Beating The Bounds Is One Of London's Oddest Traditions

James Drury
By James Drury Last edited 110 months ago

Last Updated 14 May 2015

Beating The Bounds Is One Of London's Oddest Traditions

Pupils beat the boundaries with sticks. Photo from 2010 by Ianvisits from the Londonist Flickr pool.

One of the more peculiar traditions in London's well-stocked cupboard of oddities is the ceremony of Beating the Bounds.

Dating back to medieval times, every Ascension Day a group of people — a "beating party" — made up of clergy, schoolchildren and (if in the Square Mile) City bigwigs, walk around the edges of the parish, beating boundary markers with long sticks, and praying for protection of the land.

The practice was important before maps were common, as it was an annual custom to re-affirm the limits of the parish, passing on the knowledge to each generation. As with many ancient 'frivolities', it was banned by puritanical Oliver Cromwell and revived by the Victorians, who had a penchant for making up new — or resurrecting old — traditions. Such as Christmas.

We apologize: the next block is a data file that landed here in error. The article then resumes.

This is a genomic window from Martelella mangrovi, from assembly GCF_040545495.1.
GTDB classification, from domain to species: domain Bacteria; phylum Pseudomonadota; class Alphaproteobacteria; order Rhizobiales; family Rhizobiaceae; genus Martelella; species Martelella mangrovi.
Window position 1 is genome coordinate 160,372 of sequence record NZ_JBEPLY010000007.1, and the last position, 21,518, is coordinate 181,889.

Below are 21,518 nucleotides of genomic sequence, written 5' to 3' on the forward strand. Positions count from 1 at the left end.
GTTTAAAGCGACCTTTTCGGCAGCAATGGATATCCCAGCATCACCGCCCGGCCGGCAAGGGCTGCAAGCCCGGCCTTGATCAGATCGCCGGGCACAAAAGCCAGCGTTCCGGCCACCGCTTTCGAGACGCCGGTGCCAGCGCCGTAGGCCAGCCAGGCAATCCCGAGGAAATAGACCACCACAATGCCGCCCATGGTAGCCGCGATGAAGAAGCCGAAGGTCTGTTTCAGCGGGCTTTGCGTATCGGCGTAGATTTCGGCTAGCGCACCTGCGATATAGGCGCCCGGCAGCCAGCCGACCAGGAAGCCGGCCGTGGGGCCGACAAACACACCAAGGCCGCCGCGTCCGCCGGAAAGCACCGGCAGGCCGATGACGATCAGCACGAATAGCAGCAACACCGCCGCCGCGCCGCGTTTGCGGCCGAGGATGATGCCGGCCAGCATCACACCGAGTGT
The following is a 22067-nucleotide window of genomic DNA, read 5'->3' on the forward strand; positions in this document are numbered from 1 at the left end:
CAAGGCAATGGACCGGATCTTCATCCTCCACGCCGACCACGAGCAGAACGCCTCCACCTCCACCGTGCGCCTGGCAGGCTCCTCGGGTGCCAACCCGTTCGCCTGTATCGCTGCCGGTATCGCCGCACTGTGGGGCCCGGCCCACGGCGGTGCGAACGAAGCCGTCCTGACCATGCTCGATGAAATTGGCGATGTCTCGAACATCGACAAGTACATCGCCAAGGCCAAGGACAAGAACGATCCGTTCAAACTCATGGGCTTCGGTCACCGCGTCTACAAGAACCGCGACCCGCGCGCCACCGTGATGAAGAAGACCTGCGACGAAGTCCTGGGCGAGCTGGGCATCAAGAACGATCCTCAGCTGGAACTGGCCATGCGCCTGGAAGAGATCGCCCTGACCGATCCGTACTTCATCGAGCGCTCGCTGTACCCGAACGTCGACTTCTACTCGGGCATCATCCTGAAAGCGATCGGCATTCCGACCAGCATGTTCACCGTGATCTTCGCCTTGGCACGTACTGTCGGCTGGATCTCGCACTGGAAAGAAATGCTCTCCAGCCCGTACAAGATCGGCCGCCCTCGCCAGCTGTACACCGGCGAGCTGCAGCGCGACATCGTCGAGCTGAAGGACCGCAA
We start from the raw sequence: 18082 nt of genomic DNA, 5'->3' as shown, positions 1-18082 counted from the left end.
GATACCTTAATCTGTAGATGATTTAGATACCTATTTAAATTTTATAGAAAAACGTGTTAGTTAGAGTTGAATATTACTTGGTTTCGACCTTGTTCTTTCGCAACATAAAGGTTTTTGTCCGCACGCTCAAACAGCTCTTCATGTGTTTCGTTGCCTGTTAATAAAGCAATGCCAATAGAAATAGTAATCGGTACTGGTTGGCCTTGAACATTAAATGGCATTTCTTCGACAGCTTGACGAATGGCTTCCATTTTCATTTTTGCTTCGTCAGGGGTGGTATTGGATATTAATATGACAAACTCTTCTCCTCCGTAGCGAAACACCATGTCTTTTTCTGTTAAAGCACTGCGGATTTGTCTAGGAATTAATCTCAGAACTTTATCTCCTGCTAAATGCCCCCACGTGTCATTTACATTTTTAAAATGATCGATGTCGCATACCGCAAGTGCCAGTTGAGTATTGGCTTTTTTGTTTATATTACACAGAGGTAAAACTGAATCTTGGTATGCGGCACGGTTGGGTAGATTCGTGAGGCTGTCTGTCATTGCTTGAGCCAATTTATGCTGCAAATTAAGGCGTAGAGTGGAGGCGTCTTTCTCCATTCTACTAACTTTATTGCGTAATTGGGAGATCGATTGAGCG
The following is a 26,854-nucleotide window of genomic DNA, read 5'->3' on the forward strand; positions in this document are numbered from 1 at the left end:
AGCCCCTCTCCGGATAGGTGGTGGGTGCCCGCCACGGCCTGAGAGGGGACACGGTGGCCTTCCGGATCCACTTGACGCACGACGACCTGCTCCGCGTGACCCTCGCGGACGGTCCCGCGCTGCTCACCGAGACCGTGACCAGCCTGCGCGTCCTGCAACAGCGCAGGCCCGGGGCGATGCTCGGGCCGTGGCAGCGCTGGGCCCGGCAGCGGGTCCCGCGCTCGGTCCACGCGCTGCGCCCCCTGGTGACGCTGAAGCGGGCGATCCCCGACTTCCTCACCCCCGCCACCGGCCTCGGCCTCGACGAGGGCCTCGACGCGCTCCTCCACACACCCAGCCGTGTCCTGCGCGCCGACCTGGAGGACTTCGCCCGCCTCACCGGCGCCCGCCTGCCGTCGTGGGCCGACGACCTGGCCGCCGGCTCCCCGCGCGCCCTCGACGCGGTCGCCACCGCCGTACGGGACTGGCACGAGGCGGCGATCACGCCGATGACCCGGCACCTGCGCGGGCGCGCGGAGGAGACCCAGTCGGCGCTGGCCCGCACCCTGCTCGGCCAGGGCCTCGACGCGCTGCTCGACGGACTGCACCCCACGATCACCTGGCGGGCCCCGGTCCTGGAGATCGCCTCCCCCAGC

A photo from 1893 taken outside the Ranelagh pub in Bounds Green, showing members of the community at a Beating the Bounds ceremony. Photo from Haringey Pubs by Chris & Hazel Whitehouse.

Although many churches mark the occasion, the most eye-catching is that at the parish of All Hallows by the Tower, the City's oldest church. Because the southern border of the parish is halfway across the Thames, the beating party — made up of students from St Dunstan's College, Catford, livery company masters and clergy — takes a boat out into the river, where a student strikes the watery marker from the safety of the vessel. It used to be that they were dangled off the side to perform their duty, but safety concerns have put paid to that.

Once back on dry land the group tours the remaining markers before attending a church service.

Every three years the church's ceremony includes a 'battle' with the Governor and Yeomen Warders of the Tower of London, marking the time in 1698 when a dispute with the Tower of London over where the boundary lay, erupted into a riot.

So if you've seen children wielding sticks today, accompanied by men in odd garb, this is hopefully the explanation.